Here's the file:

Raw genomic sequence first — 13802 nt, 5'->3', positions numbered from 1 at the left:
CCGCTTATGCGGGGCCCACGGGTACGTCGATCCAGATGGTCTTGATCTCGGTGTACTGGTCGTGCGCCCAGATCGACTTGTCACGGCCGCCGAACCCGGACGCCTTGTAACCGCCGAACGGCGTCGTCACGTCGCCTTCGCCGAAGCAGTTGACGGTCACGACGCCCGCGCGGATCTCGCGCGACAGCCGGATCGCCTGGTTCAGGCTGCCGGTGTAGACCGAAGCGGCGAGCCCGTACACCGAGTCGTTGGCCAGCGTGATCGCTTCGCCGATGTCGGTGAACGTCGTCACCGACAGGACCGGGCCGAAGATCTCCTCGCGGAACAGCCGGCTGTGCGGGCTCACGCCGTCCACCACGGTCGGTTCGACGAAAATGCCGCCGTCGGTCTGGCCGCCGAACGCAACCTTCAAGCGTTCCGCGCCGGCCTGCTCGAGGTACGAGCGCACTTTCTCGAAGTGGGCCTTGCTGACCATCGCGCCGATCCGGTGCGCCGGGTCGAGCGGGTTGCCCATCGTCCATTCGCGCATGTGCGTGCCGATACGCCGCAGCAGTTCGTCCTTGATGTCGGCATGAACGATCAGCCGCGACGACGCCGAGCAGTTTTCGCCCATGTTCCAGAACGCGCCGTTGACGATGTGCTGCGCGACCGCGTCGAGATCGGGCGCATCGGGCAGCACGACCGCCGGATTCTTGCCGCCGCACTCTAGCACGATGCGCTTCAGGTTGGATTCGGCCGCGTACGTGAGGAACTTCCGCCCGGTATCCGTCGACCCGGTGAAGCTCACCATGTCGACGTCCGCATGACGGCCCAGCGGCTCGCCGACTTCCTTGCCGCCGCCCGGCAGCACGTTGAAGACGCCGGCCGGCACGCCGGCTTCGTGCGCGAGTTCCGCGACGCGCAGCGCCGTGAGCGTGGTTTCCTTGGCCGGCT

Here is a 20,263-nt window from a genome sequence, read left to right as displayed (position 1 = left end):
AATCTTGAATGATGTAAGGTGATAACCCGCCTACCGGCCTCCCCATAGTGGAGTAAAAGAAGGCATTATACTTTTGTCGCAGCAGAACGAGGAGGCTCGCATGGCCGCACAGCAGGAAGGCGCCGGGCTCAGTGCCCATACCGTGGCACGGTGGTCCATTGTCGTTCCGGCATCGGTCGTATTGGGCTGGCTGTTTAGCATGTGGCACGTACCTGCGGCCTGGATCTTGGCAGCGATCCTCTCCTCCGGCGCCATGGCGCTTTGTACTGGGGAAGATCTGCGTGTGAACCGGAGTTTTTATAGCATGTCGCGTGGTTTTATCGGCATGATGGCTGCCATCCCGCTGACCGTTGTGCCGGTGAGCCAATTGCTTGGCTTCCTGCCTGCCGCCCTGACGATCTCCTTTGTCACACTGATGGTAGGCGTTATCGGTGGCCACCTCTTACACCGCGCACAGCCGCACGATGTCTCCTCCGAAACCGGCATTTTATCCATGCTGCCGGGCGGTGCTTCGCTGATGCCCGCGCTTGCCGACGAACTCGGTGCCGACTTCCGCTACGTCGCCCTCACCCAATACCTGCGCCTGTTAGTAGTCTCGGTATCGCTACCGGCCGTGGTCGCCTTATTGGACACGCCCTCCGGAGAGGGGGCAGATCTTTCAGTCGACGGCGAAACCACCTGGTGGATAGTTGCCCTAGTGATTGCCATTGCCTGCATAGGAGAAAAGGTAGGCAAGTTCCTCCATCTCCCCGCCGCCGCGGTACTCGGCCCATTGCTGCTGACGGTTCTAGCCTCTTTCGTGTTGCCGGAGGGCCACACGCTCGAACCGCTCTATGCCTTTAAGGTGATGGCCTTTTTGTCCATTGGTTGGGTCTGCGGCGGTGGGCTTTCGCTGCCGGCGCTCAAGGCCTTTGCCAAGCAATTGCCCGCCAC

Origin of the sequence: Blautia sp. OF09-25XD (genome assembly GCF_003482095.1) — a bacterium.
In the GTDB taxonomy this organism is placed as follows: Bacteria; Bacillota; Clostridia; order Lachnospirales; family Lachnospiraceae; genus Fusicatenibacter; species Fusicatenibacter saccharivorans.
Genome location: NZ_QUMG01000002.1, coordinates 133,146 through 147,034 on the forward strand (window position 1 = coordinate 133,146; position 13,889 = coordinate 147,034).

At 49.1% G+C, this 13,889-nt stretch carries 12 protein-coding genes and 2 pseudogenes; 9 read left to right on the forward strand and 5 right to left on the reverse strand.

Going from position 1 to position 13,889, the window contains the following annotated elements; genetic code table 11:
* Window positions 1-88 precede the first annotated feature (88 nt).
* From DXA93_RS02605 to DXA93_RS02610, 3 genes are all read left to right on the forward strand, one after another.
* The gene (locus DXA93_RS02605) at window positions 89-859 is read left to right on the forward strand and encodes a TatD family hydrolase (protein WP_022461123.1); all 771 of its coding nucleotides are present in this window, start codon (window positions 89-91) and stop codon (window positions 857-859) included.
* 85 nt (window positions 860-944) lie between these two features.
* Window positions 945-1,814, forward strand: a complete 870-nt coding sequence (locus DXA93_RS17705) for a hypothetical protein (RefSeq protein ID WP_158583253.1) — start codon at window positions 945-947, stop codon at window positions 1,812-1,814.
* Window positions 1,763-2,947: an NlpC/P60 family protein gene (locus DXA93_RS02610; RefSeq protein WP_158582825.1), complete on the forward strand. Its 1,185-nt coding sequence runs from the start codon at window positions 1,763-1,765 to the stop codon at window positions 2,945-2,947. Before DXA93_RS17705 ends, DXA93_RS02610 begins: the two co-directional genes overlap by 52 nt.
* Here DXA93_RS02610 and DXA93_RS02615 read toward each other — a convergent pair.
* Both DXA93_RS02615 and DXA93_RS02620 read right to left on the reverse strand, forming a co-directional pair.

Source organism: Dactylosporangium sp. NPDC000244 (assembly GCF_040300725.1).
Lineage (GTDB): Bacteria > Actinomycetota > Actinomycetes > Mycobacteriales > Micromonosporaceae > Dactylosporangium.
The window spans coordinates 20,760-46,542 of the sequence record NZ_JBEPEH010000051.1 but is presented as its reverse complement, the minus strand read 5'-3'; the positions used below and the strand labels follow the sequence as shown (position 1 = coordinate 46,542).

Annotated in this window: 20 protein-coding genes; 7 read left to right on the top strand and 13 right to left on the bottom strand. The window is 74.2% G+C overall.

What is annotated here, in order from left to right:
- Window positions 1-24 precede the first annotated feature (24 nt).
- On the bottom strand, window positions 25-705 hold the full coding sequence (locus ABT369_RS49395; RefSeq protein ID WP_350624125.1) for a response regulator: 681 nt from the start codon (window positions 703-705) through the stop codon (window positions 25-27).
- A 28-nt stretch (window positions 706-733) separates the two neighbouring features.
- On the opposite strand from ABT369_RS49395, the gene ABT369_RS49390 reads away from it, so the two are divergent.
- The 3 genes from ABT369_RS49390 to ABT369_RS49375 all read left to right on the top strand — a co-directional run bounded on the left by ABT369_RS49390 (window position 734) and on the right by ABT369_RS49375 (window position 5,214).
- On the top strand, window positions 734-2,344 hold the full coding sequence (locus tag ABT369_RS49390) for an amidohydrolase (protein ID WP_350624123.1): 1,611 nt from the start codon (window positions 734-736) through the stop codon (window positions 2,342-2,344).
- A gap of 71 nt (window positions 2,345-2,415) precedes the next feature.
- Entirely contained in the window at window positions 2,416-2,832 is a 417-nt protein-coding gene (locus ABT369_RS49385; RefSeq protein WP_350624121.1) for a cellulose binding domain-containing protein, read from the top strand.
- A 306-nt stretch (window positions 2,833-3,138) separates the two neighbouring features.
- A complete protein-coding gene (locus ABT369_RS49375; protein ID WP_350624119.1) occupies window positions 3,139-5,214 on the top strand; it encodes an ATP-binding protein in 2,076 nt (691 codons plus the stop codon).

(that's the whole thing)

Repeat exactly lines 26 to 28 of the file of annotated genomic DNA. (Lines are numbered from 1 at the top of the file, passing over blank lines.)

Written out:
- On the opposite strand from ABT369_RS49395, the gene ABT369_RS49390 reads away from it, so the two are divergent.
- The 3 genes from ABT369_RS49390 to ABT369_RS49375 all read left to right on the top strand — a co-directional run bounded on the left by ABT369_RS49390 (window position 734) and on the right by ABT369_RS49375 (window position 5,214).
- On the top strand, window positions 734-2,344 hold the full coding sequence (locus tag ABT369_RS49390) for an amidohydrolase (protein ID WP_350624123.1): 1,611 nt from the start codon (window positions 734-736) through the stop codon (window positions 2,342-2,344).